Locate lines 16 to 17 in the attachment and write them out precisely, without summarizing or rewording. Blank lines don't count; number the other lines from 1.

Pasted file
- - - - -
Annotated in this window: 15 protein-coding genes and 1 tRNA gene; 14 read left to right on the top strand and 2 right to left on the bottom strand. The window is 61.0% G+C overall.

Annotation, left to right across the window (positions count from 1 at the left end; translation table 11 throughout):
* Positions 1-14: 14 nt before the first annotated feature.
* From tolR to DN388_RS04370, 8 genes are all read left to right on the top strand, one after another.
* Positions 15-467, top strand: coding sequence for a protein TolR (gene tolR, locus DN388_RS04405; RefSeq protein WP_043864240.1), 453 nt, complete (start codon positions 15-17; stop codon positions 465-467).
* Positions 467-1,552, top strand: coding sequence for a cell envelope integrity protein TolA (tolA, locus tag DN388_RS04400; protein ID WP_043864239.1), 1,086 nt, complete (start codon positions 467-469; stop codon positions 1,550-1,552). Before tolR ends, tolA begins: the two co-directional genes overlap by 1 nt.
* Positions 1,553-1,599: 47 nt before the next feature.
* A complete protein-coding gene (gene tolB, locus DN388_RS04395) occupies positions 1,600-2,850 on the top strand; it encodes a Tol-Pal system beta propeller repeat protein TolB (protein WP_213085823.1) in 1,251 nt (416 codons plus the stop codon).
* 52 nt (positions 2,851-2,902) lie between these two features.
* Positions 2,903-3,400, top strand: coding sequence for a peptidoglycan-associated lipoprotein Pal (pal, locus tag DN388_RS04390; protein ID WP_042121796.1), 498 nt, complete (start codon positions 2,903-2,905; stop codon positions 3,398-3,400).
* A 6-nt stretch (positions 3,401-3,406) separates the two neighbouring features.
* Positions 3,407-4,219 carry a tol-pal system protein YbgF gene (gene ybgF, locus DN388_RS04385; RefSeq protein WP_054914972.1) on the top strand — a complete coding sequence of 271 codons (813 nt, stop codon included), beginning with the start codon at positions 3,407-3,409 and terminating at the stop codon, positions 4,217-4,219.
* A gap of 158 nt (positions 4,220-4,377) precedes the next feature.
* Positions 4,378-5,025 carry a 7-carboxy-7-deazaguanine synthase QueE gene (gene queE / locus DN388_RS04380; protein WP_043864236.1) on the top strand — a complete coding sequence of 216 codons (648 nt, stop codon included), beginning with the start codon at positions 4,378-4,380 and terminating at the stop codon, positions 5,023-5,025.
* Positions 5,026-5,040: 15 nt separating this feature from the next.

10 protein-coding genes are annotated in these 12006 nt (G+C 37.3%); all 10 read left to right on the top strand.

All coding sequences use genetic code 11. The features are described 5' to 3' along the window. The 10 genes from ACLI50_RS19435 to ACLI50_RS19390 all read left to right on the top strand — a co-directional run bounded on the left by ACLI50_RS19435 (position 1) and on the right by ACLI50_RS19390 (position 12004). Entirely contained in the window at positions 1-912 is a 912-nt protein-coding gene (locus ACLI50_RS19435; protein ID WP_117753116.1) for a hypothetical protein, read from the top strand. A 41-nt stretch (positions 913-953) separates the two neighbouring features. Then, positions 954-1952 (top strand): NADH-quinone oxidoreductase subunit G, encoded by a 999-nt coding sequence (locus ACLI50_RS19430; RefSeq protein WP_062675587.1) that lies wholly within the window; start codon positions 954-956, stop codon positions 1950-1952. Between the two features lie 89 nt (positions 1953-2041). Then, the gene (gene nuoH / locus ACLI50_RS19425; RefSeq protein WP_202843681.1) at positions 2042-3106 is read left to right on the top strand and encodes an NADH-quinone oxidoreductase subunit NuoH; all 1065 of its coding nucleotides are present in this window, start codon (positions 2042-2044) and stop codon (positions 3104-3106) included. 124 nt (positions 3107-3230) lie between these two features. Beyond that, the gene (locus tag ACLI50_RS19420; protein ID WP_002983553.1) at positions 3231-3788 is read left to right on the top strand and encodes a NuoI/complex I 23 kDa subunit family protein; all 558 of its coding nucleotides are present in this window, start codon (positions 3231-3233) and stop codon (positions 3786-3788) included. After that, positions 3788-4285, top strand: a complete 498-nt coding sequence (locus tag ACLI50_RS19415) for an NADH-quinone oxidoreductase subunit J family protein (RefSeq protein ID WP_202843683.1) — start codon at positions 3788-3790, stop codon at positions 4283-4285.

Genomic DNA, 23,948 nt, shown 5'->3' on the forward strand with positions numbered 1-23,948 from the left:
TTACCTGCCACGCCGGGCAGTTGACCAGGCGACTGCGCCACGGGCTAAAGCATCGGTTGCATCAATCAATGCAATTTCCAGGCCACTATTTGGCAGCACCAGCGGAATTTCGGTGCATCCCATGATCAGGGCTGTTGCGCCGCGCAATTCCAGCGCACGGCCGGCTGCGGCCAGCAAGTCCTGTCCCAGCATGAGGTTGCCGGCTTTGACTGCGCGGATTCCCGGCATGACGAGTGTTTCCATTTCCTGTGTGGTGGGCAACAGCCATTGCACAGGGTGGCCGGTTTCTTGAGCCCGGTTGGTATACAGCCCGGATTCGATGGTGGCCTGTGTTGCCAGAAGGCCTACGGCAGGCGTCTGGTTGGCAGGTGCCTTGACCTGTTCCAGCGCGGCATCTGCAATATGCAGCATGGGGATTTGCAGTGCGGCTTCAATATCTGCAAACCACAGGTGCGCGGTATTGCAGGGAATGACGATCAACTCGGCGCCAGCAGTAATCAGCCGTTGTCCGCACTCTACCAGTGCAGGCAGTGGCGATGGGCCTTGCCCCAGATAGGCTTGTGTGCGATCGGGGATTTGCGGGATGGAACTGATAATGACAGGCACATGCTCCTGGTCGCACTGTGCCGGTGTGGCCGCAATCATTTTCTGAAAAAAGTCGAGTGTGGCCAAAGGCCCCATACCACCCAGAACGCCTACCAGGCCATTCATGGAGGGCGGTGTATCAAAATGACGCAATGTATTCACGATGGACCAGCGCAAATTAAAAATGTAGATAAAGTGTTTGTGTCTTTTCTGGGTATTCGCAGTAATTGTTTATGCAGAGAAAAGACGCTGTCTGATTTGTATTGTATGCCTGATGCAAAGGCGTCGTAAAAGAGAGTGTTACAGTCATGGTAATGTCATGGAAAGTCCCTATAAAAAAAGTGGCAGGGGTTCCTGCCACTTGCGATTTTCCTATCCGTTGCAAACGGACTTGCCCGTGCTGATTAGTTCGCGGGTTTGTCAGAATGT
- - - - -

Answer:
10 protein-coding genes are annotated in these 12006 nt (G+C 37.3%); all 10 read left to right on the top strand.

All coding sequences use genetic code 11. The features are described 5' to 3' along the window. The 10 genes from ACLI50_RS19435 to ACLI50_RS19390 all read left to right on the top strand — a co-directional run bounded on the left by ACLI50_RS19435 (position 1) and on the right by ACLI50_RS19390 (position 12004). Entirely contained in the window at positions 1-912 is a 912-nt protein-coding gene (locus ACLI50_RS19435; protein ID WP_117753116.1) for a hypothetical protein, read from the top strand. A 41-nt stretch (positions 913-953) separates the two neighbouring features. Then, positions 954-1952 (top strand): NADH-quinone oxidoreductase subunit G, encoded by a 999-nt coding sequence (locus ACLI50_RS19430; RefSeq protein WP_062675587.1) that lies wholly within the window; start codon positions 954-956, stop codon positions 1950-1952. Between the two features lie 89 nt (positions 1953-2041). Then, the gene (gene nuoH / locus ACLI50_RS19425; RefSeq protein WP_202843681.1) at positions 2042-3106 is read left to right on the top strand and encodes an NADH-quinone oxidoreductase subunit NuoH; all 1065 of its coding nucleotides are present in this window, start codon (positions 2042-2044) and stop codon (positions 3104-3106) included. 124 nt (positions 3107-3230) lie between these two features. Beyond that, the gene (locus tag ACLI50_RS19420; protein ID WP_002983553.1) at positions 3231-3788 is read left to right on the top strand and encodes a NuoI/complex I 23 kDa subunit family protein; all 558 of its coding nucleotides are present in this window, start codon (positions 3231-3233) and stop codon (positions 3786-3788) included. After that, positions 3788-4285, top strand: a complete 498-nt coding sequence (locus tag ACLI50_RS19415) for an NADH-quinone oxidoreductase subunit J family protein (RefSeq protein ID WP_202843683.1) — start codon at positions 3788-3790, stop codon at positions 4283-4285.